Debt advisers win a lottery; pounds 500k funds will prevent job losses.
A TYNESIDE advice service facing an uncertain future has been thrown a lifeline thanks to a half-million pound grant.
Gateshead Citizen's Advice Bureau (GCAB), along with others throughout the region, have been hard-hit by recent cuts from both central Government and local councils, but they have received a timely boost in funding as part of the Big Lottery Fund's Reaching Communities programme.
With their services hanging in the balance, staff at the bureau are now looking ahead to a more positive outlook, with all the money being pumped into it's Young People's Service.
Margaret Ennis, service delivery manager at GCAB, said: "We would have had great difficulty to continue this project without this money because we rely on funding."
The pounds 498,518 grant, which will be spread out over five years, has gone a long way to secure GCAB's future in the wake of the cuts imposed on the vital service.
Margaret said: "Initially we were facing a loss of 70% from our budget, but then the government changed its mind about funding face-to-face debt advice so it's nowhere near as bad as it was.
"But what has really put us on the road to recovery was this funding.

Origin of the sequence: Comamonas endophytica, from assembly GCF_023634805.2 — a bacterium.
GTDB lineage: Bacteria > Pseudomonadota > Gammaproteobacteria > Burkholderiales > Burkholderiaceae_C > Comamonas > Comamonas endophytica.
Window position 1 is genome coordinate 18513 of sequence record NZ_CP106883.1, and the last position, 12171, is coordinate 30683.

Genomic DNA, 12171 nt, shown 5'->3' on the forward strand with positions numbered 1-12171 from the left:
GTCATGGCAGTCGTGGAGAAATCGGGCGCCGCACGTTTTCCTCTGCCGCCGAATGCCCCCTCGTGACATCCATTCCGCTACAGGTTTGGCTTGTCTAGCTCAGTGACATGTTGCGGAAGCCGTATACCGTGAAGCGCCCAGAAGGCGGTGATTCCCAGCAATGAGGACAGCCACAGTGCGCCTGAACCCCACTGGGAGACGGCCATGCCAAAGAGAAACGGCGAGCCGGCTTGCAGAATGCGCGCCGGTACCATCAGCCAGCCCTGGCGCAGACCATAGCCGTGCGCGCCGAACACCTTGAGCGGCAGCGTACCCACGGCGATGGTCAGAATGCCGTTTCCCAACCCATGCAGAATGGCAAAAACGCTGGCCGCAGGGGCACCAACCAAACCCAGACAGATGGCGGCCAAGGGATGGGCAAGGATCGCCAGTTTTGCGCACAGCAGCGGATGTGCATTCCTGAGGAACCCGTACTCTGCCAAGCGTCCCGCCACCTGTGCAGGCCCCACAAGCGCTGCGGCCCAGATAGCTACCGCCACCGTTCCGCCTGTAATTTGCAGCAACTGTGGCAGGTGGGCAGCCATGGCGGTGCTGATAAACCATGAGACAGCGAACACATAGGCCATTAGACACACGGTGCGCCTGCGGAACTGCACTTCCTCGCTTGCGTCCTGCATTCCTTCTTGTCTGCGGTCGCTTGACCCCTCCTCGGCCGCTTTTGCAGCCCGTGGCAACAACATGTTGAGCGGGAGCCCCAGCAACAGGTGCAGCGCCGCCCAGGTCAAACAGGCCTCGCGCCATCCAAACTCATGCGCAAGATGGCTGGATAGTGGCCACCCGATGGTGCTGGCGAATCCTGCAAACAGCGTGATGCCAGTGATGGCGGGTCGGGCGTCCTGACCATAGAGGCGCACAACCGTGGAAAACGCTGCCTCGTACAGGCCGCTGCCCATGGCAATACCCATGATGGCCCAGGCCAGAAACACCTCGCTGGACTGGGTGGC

"We are hoping we won't have to make to many people redundant and are looking at things like reduced hours.
"And we're aiming to keep providing the core services that we have always offered."
All the extra cash will go towards continuing the ongoing work that GCAB offer to Gateshead's younger generation.
Margaret explained: "We made an application to the Big Lottery Fund based on the fact we had been running a Young People's Service since 2008 and funding was coming to an end so we wanted to continue the work we had already done.
"And up until we got this money we assisted young people who faced all sorts of barriers in the Gateshead area to gain nearly half a million pounds in benefit payments."
The grant will allow GCAB to reach out to those who are troubled by issues such as debt and homelessness, concerns about sexual health, domestic abuse and mental health problems.
"Our aim is to have reached about 250,000 young people over the five year period and we aim to ensure they have the increased skills to access the financial services available to them," added Margaret. The plan for the team is now to hire three members of staff to co-ordinate the project, which will initially see them reaching out to their young clients to see what things they would like to see on offer.
"The Big Lottery Fund has given us a fantastic opportunity to explore this further and make a real difference in the community."
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|Publication:||Evening Chronicle (Newcastle, England)|
|Date:||Mar 26, 2011|
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